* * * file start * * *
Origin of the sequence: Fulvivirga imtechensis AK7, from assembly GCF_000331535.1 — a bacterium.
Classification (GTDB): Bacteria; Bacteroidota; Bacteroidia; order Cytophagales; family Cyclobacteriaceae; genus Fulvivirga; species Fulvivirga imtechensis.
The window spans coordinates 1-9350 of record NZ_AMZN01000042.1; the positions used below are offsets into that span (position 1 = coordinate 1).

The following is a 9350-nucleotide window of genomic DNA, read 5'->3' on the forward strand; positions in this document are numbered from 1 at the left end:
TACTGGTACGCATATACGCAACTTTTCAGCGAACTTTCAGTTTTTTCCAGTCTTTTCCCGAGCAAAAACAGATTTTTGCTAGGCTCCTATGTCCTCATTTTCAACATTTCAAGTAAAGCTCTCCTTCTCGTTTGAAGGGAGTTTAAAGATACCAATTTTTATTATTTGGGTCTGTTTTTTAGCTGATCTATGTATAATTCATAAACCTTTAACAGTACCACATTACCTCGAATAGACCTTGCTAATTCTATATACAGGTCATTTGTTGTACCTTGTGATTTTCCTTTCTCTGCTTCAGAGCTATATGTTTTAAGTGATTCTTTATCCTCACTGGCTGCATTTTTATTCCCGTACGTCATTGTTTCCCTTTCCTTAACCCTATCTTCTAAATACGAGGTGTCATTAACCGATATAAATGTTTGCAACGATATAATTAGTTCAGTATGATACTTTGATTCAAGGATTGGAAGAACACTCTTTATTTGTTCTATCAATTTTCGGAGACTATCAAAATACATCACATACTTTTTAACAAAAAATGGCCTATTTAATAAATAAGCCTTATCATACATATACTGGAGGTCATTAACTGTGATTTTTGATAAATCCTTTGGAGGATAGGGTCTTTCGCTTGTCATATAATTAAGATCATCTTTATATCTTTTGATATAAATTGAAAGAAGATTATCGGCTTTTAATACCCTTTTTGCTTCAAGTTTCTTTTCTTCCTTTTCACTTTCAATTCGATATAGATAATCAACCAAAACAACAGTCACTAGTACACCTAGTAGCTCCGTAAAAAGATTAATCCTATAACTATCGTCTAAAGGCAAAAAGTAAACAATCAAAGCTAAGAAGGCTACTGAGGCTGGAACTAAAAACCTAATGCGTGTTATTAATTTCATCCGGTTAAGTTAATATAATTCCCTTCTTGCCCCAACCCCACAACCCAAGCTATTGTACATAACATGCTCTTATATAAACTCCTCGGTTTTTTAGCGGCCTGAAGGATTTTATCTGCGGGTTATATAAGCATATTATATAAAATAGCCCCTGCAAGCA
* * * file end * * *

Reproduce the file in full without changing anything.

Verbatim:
Origin of the sequence: Fulvivirga imtechensis AK7, from assembly GCF_000331535.1 — a bacterium.
Classification (GTDB): Bacteria; Bacteroidota; Bacteroidia; order Cytophagales; family Cyclobacteriaceae; genus Fulvivirga; species Fulvivirga imtechensis.
The window spans coordinates 1-9350 of record NZ_AMZN01000042.1; the positions used below are offsets into that span (position 1 = coordinate 1).

The following is a 9350-nucleotide window of genomic DNA, read 5'->3' on the forward strand; positions in this document are numbered from 1 at the left end:
TACTGGTACGCATATACGCAACTTTTCAGCGAACTTTCAGTTTTTTCCAGTCTTTTCCCGAGCAAAAACAGATTTTTGCTAGGCTCCTATGTCCTCATTTTCAACATTTCAAGTAAAGCTCTCCTTCTCGTTTGAAGGGAGTTTAAAGATACCAATTTTTATTATTTGGGTCTGTTTTTTAGCTGATCTATGTATAATTCATAAACCTTTAACAGTACCACATTACCTCGAATAGACCTTGCTAATTCTATATACAGGTCATTTGTTGTACCTTGTGATTTTCCTTTCTCTGCTTCAGAGCTATATGTTTTAAGTGATTCTTTATCCTCACTGGCTGCATTTTTATTCCCGTACGTCATTGTTTCCCTTTCCTTAACCCTATCTTCTAAATACGAGGTGTCATTAACCGATATAAATGTTTGCAACGATATAATTAGTTCAGTATGATACTTTGATTCAAGGATTGGAAGAACACTCTTTATTTGTTCTATCAATTTTCGGAGACTATCAAAATACATCACATACTTTTTAACAAAAAATGGCCTATTTAATAAATAAGCCTTATCATACATATACTGGAGGTCATTAACTGTGATTTTTGATAAATCCTTTGGAGGATAGGGTCTTTCGCTTGTCATATAATTAAGATCATCTTTATATCTTTTGATATAAATTGAAAGAAGATTATCGGCTTTTAATACCCTTTTTGCTTCAAGTTTCTTTTCTTCCTTTTCACTTTCAATTCGATATAGATAATCAACCAAAACAACAGTCACTAGTACACCTAGTAGCTCCGTAAAAAGATTAATCCTATAACTATCGTCTAAAGGCAAAAAGTAAACAATCAAAGCTAAGAAGGCTACTGAGGCTGGAACTAAAAACCTAATGCGTGTTATTAATTTCATCCGGTTAAGTTAATATAATTCCCTTCTTGCCCCAACCCCACAACCCAAGCTATTGTACATAACATGCTCTTATATAAACTCCTCGGTTTTTTAGCGGCCTGAAGGATTTTATCTGCGGGTTATATAAGCATATTATATAAAATAGCCCCTGCAAGCA